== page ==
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Another motorcycle maker considers moving output overseas

Jay Leno leads the inaugural Veterans Charity Ride to Sturgis on an Indian Motorcycle at Los Angeles Fire Department Station 77 in Los Angeles, Calif. on Monday, July 27, 2015. (Dan Steinberg / Invision)
Jay Leno leads the inaugural Veterans Charity Ride to Sturgis on an Indian Motorcycle at Los Angeles Fire Department Station 77 in Los Angeles, Calif. on Monday, July 27, 2015. (Dan Steinberg / Invision)
Associated Press

SPIRIT LAKE, Iowa – A Minnesota-based company said on Friday that it is considering moving production of some motorcycles out of the country because of European tariffs, just days after Harley-Davidson announced a similar move .

A spokeswoman for Polaris Industries acknowledged that the company could move some production of its Indian Motorcycles from northwest Iowa to Poland.

“Nothing is definitive,” Polaris spokeswoman Jess Rogers said. “We’re looking at a range of mitigation plans.”

Harley-Davidson announced Monday that it was moving production of motorcycles sold in Europe from U.S. factories to facilities overseas because of retaliatory tariffs.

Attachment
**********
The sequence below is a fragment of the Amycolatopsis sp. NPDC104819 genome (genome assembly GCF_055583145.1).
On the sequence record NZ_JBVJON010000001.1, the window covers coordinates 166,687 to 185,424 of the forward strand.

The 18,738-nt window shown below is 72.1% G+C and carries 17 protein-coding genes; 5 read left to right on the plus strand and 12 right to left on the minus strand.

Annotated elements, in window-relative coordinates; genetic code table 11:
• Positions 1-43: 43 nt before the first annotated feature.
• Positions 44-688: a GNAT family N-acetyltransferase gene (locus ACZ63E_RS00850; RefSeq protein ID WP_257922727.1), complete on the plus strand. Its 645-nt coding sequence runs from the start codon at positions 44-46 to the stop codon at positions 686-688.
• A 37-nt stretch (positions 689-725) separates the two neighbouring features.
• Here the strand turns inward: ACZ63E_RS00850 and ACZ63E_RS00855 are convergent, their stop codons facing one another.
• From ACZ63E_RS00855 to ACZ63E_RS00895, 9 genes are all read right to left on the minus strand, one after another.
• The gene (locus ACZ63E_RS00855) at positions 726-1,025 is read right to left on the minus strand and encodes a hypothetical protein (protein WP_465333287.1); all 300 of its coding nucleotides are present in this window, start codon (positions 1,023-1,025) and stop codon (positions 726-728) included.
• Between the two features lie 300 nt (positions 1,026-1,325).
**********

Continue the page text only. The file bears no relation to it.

President Donald Trump had used the iconic American motorcycle maker as an example of a U.S. business harmed by trade barriers in other countries before imposing steep tariffs on European steel and aluminum. The European Union responded with measures that hit around $3.25 billion worth of American-made products, including on American-made motorcycles.

Harley-Davidson said the new tariffs would add about $2,200 per average motorcycle exported from the U.S. to the EU.

Since its announced moved, Harley-Davidson has endured harsh criticism from the president, who has said in a tweet that any shift in production by the company “will be the beginning of the end.” He added: “The Aura will be gone and they will be taxed like never before!”

That criticism is no doubt on the minds of Polaris executives as they seek ways to mitigate the effects of the tariffs.

In its first quarter earnings released earlier this month, Polaris projected around $15 million in additional costs in 2018. Rogers said the latest tariffs would raise costs further, declining to estimate by how much.

“But we’re definitely seeing an increase in costs,” she said.

Polaris employs around 650 people at its Iowa plant in Spirit Lake.

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